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Everything Vice Doesn't Tell You About The True Story

Obviously, there are a lot of moments in "Vice" that never actually happened. It's safe to say that Dick Cheney (portrayed by Christian Bale) and his wife Lynne (Amy Adams) did not recite William Shakespeare's "Macbeth" in bed, nor did he attend a fancy restaurant with items such as Guantanamo Bay and the War Powers Act on the menu. (If such a restaurant really existed, we doubt it would pass inspection.) It's no wonder, then, that sifting the facts from fiction in "Vice" is a little bit tricky since some scenes from the movie don't even profess to be true.

Since creating "The Big Short," director Adam McKay has moved away from comedies and has focused on creating more serious works like "Vice" (and, subsequently, "Succession" and "Don't Look Up"). With that being said, there are definitely elements of humor in "Vice." It's still a satire, so it has every right to extrapolate or even exaggerate. But the problem, as outlets like Vox have pointed out, is that most people mistake the movie for an objective and (mostly) realistic history of Dick Cheney. Viewers not familiar with Cheney's history are likely to take everything at face value and assume that everything in the movie actually happened (except for the fantasy sequences that obviously didn't). The true story of Dick Cheney is a bit more complicated, though. While many of the moments in "Vice" did happen, they weren't always exactly like the movie portrays them. So let's explore what "Vice" omits or gets wrong about this titular vice president.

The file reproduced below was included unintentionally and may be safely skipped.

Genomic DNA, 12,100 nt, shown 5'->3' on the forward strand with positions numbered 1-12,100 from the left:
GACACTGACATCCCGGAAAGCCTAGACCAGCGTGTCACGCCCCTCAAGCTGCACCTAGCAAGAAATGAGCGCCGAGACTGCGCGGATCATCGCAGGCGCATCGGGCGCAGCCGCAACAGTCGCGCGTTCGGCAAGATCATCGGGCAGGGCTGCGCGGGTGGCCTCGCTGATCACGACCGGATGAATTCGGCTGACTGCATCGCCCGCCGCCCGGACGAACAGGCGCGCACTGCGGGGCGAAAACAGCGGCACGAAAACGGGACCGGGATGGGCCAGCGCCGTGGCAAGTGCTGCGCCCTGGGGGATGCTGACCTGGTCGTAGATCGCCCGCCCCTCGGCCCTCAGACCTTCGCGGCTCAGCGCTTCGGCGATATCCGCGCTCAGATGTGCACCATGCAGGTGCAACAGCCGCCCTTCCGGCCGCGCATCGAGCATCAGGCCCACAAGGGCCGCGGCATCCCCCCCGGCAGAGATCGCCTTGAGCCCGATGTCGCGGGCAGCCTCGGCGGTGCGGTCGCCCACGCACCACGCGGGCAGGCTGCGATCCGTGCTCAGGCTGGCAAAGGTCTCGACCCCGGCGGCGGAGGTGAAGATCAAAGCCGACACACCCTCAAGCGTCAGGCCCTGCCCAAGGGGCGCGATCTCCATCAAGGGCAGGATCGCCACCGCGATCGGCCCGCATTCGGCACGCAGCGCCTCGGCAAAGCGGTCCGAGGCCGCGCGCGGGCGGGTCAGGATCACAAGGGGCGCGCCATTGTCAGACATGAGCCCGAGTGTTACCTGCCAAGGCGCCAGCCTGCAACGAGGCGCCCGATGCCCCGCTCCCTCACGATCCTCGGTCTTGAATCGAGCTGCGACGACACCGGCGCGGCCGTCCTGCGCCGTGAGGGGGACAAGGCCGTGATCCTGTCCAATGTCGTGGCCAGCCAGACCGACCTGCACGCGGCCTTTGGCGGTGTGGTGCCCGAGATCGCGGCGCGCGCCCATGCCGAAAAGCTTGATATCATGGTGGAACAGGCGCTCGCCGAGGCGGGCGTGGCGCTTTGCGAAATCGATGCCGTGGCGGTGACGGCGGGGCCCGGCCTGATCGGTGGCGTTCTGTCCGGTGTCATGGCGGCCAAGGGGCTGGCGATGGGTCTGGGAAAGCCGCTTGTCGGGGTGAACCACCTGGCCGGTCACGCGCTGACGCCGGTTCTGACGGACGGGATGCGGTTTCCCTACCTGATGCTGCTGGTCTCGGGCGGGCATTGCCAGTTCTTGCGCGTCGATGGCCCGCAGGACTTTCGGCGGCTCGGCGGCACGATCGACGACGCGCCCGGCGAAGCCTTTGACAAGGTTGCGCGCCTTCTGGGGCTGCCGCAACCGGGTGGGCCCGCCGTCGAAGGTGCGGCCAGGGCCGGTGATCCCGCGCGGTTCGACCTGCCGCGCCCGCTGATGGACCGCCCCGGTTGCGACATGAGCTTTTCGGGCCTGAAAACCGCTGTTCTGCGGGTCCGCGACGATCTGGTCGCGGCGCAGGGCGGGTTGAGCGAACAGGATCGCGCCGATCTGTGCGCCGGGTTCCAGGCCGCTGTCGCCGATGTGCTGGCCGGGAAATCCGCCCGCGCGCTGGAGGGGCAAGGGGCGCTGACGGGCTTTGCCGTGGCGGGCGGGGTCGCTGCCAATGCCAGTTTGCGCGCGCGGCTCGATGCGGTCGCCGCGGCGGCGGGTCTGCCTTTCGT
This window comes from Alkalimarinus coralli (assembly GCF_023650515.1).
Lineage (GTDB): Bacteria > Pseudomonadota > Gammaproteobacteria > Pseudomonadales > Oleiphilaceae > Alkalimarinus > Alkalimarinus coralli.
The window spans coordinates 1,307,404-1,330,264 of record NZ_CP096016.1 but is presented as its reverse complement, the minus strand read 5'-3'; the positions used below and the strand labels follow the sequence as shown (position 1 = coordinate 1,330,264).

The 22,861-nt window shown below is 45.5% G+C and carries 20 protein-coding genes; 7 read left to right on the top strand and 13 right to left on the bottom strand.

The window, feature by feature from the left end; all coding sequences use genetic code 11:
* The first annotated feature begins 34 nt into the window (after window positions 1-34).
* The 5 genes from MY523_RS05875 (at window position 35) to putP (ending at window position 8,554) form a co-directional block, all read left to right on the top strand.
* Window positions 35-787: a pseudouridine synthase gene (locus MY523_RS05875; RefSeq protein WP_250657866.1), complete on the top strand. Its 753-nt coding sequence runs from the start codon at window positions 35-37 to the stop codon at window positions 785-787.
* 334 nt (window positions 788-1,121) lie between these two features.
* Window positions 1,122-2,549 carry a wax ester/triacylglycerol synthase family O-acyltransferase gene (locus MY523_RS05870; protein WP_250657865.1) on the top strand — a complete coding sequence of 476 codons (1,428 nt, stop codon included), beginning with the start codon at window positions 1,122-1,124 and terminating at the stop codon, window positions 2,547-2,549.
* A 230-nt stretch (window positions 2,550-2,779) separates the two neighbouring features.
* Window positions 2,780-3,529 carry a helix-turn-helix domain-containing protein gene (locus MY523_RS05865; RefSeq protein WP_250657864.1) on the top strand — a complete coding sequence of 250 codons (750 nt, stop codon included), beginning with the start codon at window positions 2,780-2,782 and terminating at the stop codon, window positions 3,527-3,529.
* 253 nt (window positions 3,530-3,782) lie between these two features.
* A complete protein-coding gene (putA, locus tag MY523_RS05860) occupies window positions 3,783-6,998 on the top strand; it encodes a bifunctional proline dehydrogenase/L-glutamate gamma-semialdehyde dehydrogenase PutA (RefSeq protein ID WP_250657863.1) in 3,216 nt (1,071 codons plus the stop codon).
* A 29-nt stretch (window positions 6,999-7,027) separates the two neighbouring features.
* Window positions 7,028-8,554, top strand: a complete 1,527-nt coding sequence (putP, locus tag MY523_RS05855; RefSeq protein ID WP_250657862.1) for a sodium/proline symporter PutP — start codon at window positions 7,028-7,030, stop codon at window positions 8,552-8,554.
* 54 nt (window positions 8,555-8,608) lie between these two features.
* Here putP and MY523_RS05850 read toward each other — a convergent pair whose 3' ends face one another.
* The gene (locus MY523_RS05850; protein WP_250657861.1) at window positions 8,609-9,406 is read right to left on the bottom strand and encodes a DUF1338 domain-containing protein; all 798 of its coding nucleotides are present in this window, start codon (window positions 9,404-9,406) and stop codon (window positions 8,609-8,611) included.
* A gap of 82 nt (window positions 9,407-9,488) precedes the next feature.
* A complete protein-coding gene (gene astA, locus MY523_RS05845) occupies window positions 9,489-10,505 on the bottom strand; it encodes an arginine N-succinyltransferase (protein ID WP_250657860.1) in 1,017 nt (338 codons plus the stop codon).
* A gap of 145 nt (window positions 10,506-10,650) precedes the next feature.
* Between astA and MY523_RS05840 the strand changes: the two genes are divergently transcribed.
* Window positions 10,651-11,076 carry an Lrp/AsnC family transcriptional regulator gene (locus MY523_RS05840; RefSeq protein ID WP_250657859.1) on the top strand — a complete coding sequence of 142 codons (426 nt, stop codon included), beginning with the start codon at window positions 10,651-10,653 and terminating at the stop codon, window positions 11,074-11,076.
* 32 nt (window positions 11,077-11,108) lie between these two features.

Donald Rumsfeld wasn't the sole reason Dick Cheney chose to be Republican

According to "Vice," Dick Cheney had no party affiliation or political convictions until he met Donald Rumsfeld (Steve Carell). By the movie's account, Cheney was so taken by Rumsfeld's charisma that he decided on the spot that he wanted to be Republican. However, this assumption about Cheney is quite easy to debunk. Cheney was a staunch conservative even before he met Rumsfeld. While he was attending Yale (and yes, flunked out of the prestigious school — the movie got that detail right), Cheney greatly admired his professor H. Bradford Westerfield. Esquire observed that Westerfield was deeply conservative and an ardent Domino Theory advocate, which no doubt shaped young Cheney's attitude toward aggressive foreign policy.